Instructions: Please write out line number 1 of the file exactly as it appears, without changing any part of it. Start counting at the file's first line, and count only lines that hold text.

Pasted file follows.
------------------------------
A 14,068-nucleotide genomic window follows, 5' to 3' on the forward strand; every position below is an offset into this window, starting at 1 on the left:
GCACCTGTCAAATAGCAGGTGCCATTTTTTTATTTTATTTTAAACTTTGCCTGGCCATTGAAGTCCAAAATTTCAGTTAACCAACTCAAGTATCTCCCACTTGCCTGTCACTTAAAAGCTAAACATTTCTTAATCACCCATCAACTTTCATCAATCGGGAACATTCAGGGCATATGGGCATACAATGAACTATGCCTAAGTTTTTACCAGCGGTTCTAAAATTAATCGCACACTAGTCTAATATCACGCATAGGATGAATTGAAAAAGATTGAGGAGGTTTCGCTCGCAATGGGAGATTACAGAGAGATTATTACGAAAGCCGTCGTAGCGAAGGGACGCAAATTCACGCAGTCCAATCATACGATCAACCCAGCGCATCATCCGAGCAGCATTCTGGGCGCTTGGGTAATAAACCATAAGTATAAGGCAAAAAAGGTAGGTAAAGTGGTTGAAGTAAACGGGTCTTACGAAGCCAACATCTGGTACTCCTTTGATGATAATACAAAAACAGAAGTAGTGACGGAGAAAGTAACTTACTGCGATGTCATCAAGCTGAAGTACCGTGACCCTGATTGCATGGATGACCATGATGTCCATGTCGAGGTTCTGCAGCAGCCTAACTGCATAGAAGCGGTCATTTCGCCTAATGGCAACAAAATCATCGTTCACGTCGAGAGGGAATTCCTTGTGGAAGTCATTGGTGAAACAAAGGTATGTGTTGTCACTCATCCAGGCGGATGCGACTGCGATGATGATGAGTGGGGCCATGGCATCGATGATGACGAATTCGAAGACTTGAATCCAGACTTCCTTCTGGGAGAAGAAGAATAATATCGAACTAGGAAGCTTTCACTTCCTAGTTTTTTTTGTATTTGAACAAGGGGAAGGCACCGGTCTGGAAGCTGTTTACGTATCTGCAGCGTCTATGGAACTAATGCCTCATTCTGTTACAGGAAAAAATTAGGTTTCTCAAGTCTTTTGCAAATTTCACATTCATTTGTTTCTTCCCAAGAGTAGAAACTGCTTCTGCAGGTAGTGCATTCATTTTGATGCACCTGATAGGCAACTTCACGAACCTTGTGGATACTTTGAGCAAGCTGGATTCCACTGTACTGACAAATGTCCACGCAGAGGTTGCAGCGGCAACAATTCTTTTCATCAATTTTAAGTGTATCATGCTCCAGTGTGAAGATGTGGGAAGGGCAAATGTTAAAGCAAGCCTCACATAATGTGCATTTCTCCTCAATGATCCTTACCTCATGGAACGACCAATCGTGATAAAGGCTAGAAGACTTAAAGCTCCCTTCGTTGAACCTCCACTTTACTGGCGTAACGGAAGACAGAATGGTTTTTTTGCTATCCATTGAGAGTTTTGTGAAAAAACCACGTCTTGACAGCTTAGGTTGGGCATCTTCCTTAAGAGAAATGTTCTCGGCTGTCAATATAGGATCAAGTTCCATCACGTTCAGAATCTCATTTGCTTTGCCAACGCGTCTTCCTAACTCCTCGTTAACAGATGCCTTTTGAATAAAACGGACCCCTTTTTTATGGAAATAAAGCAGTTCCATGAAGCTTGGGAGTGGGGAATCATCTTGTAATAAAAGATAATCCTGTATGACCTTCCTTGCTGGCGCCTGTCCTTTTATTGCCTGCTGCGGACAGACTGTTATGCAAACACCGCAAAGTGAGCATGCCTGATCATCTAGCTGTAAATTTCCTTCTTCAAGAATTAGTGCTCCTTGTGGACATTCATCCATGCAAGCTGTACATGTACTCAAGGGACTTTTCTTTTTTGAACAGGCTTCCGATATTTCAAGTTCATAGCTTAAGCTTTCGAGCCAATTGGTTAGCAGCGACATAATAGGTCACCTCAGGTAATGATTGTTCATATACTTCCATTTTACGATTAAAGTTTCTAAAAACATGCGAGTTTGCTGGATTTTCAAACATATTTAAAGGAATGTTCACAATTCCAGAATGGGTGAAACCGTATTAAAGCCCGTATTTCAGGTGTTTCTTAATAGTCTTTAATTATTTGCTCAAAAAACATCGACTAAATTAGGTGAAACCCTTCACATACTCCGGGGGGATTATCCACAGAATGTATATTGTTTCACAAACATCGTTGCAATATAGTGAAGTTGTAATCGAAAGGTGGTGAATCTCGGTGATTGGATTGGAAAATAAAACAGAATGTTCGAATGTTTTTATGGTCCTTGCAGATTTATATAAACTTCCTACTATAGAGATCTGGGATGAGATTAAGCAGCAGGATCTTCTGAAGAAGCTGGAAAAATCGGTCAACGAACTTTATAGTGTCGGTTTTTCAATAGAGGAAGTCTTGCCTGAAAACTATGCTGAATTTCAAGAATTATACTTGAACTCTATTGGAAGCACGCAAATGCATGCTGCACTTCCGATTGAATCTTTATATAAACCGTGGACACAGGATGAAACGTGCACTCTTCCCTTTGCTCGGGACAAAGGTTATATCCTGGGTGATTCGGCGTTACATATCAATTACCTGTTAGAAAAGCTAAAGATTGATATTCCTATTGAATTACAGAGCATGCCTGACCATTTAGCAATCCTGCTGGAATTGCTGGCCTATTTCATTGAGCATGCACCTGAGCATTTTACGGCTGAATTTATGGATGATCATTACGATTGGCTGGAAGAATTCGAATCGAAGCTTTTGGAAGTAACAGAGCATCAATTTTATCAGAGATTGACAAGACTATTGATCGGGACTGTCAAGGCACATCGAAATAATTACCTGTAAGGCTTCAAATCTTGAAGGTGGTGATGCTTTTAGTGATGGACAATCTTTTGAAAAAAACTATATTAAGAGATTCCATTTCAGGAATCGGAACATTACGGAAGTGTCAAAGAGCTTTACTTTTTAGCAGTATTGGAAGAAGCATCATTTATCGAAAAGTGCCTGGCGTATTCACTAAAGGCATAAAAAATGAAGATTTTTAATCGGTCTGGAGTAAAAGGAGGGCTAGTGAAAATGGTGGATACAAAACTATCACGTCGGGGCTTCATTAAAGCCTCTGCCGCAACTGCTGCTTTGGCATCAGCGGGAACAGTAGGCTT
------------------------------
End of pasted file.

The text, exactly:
A 14,068-nucleotide genomic window follows, 5' to 3' on the forward strand; every position below is an offset into this window, starting at 1 on the left: